King of Thorns

by Mark Lawrence

King of Thorns (The Broken Empire, #2)

We find the young Jorg Ancrath shortly after where we left him at the end of “Prince of Thorns”. He’s still ill-tempered, a murderer, destructive, sly, and entirely ruthless. He often seems to act at random, and at best his loose goal might be avenging the deaths of his sister and brother, but mostly he’s just rebelling against being told he can’t do things, or he’s expected to do other things. That’s how Jorg works – instinctively, brutally, reflexively, but still somehow brilliantly:

‘Is this going to be one of those times when you pretend not to have a plan until the last moment?’ Makin asked. ‘And then turn out to really not have one?’

Jorg is a king, now, but it hasn’t quietened his nightmares, which are now haunted by a mysterious copper box. And it hasn’t smoothed one iota off his sharp tongue- we’re sarcastic about everything, if it deserves it:

The bladder-pipe, a local Highlands speciality, is to music what warthogs are to mathematics. Largely unconnected.

Meanwhile, Jorg finds himself opposed to the man who would be Emperor across the whole continent. It’s not that Jorg doesn’t like him, or see why he might be a great Emperor, it’s mostly just his innate stubbornness, and unwillingness to bow down to others, ever. So Jorg finds himself in his castle, with his very young new bride, poorly defended, with twenty thousand of the would-be Emperor’s troops marching towards him. Only his wits – and maybe a handful of peculiar artifacts – might help him.

Occasionally, you get glimpses of the broader setting of this book, from which these artifacts derive – we find that we’re in a long post-apocalyptic future:

When a game cannot be won, change the game. I read that in the book of Kirk.

These kind of “Easter egg” insider nods to the broader science fiction/fantasy genre are delicately done, and a delight to find.

The book is told through two intertwining timelines, one taking only a few hours, while the other takes months, until eventually they come together. I thought this was very well done, and a great narrative device. It’s a form that works very well for other genres, but I haven’t seen it used here, and I rather like it – fantasy as smart fiction, even if it still takes in some of the tropes on the way.

But it’s not all smart asides and clever references. Some of Mark Lawrence’s writing here, as in his other books, soars high above us:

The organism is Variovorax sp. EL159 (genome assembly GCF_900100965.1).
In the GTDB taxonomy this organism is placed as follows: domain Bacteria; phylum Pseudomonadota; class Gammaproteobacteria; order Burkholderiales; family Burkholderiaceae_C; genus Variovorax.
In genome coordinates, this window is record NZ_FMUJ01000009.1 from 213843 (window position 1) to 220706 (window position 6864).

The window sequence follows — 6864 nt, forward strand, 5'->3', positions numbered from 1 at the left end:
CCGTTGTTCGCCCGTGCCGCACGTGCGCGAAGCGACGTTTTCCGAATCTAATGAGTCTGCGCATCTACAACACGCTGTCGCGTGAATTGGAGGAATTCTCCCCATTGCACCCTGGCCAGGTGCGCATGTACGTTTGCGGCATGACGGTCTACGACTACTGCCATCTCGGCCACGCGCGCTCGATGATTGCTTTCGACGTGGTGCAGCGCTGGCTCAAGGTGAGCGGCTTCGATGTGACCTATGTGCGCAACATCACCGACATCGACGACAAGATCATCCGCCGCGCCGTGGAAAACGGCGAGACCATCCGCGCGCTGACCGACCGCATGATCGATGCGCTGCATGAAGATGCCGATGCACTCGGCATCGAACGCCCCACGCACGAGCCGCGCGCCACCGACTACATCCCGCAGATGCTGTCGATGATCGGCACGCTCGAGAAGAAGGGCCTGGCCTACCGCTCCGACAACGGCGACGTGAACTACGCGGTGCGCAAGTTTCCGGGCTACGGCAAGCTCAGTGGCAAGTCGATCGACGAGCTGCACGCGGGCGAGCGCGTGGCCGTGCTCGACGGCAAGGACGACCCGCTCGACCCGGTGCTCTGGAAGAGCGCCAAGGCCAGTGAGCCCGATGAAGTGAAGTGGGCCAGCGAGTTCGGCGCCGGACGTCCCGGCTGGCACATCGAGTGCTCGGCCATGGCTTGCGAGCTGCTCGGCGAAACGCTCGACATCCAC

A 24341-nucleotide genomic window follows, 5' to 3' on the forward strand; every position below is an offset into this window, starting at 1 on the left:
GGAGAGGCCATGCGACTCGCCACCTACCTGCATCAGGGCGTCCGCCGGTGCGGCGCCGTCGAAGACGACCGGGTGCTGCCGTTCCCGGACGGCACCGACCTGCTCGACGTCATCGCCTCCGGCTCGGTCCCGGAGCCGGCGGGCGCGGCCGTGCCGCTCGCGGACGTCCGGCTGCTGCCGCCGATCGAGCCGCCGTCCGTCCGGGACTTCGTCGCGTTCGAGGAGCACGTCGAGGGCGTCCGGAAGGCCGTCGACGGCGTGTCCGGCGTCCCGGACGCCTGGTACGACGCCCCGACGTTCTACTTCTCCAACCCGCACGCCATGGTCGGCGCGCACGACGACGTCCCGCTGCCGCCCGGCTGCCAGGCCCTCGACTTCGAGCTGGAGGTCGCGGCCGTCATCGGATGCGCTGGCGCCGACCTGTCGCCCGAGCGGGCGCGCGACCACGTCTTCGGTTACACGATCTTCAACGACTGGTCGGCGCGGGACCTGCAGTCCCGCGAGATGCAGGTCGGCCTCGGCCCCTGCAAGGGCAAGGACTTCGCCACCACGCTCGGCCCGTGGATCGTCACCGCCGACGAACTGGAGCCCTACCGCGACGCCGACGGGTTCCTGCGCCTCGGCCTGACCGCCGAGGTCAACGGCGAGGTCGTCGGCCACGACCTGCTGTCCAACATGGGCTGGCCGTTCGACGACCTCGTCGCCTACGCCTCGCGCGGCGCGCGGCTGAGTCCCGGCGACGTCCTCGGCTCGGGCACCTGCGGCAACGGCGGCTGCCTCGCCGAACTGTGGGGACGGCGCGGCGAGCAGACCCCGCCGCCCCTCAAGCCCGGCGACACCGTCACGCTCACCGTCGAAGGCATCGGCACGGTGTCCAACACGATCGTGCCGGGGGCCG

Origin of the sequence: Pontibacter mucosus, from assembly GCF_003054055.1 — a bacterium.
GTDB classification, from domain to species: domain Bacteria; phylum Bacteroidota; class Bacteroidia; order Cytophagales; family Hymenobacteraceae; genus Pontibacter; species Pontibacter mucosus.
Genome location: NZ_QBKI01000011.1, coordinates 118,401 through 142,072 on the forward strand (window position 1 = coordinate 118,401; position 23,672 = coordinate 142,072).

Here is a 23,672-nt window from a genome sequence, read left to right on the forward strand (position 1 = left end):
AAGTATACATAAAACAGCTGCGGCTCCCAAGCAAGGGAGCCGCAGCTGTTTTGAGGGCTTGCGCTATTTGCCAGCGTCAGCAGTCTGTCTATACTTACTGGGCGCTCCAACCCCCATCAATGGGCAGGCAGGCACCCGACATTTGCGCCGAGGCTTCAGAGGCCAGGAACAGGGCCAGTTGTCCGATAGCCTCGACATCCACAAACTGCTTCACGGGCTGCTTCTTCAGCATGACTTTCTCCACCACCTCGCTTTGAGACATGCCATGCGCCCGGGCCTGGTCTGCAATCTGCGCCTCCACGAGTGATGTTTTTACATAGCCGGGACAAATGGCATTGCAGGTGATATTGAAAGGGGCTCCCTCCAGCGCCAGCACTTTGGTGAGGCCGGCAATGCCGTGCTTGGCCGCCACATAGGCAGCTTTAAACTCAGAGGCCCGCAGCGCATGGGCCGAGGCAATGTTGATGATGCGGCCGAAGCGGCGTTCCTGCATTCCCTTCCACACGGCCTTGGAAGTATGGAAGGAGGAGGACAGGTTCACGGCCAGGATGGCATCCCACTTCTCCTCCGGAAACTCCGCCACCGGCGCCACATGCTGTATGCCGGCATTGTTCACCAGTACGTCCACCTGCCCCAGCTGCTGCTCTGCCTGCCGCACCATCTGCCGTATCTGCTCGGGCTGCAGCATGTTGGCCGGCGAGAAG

Still the music, the deep slow melody, the high and broken counterpoint, as if the mountains themselves had become the score, as if the glories of hidden caves and secret peaks had been wrapped around the ageless majesty of the ocean and turned into the music of all men’s lives, played out by a woman’s fingers, without pause or mercy, reaching in, twisting, laying us bare.

Five stars, very well deserved.

Book review

Prince of Thorns

The Broken Empire, #1

by Mark Lawrence

This is a book that I can imagine some people really aren’t going to like at the start: the protagonist, Jorg Ancrath, seems to be more than usually disturbed young man – sociopathic is the word that sprang to my mind.

But as you read on, and as the complexity of his background is uncovered, his behaviour becomes explicable, and one begins to understand more. Eventually, one can perhaps begin to move from understanding to empathy. You learn what he has seen and how he felt – the death, the brutality, the guilt. Together with the environment he grew up in, how else could he have survived? And indeed, in due course, the layers of the true motivation of his actions begin to appear.

Jorg is still a bit of a sociopath, though. Here he is on the game of life:

“You can only win the game when you understand that it is a game. Let a man play chess, and tell him that every pawn is his friend. Let him think both bishops holy. Let him remember happy days in the shadows of his castles. Let him love his queen. Watch him lose them all.”

In this view of life as a game without rules, and a game to be won, you find the key to his character:

“Anything that you cannot sacrifice pins you. Makes you predictable, makes you weak.”

Which gives you Jorg’s philosophy on how to play – you push, you cheat, you stab them in the back, but you never, ever, stop:

“In the end it’s about staying power. They should put that on headstones, ‘Got tired’, maybe not tired of life, but at least too tired to hold on to it.”

The world in which the book is set is also an important element here. Jorg is – or at least was – the heir to the throne of one of many competing kingdoms. War is everywhere, and has always been. Again, expectations are confounded, and we gradually learn more about the history of the world, just as we do about Jorg’s personal history. It’s a world like our own medieval times, with some limited magic thrown in. Although, like Jorg, there’s a backstory which you slowly learn, and which tells you more.

Finally, we see hints of a strange politics in this world. Jorg’s ambition is to regain his throne and end the hundred years of war. But is that his ambition, or is he a pawn in a larger and more sophisticated game? Lots for me to look forward to in the rest of the trilogy!

Four stars here. Excellent writing, intriguing world building, and a nuanced main character.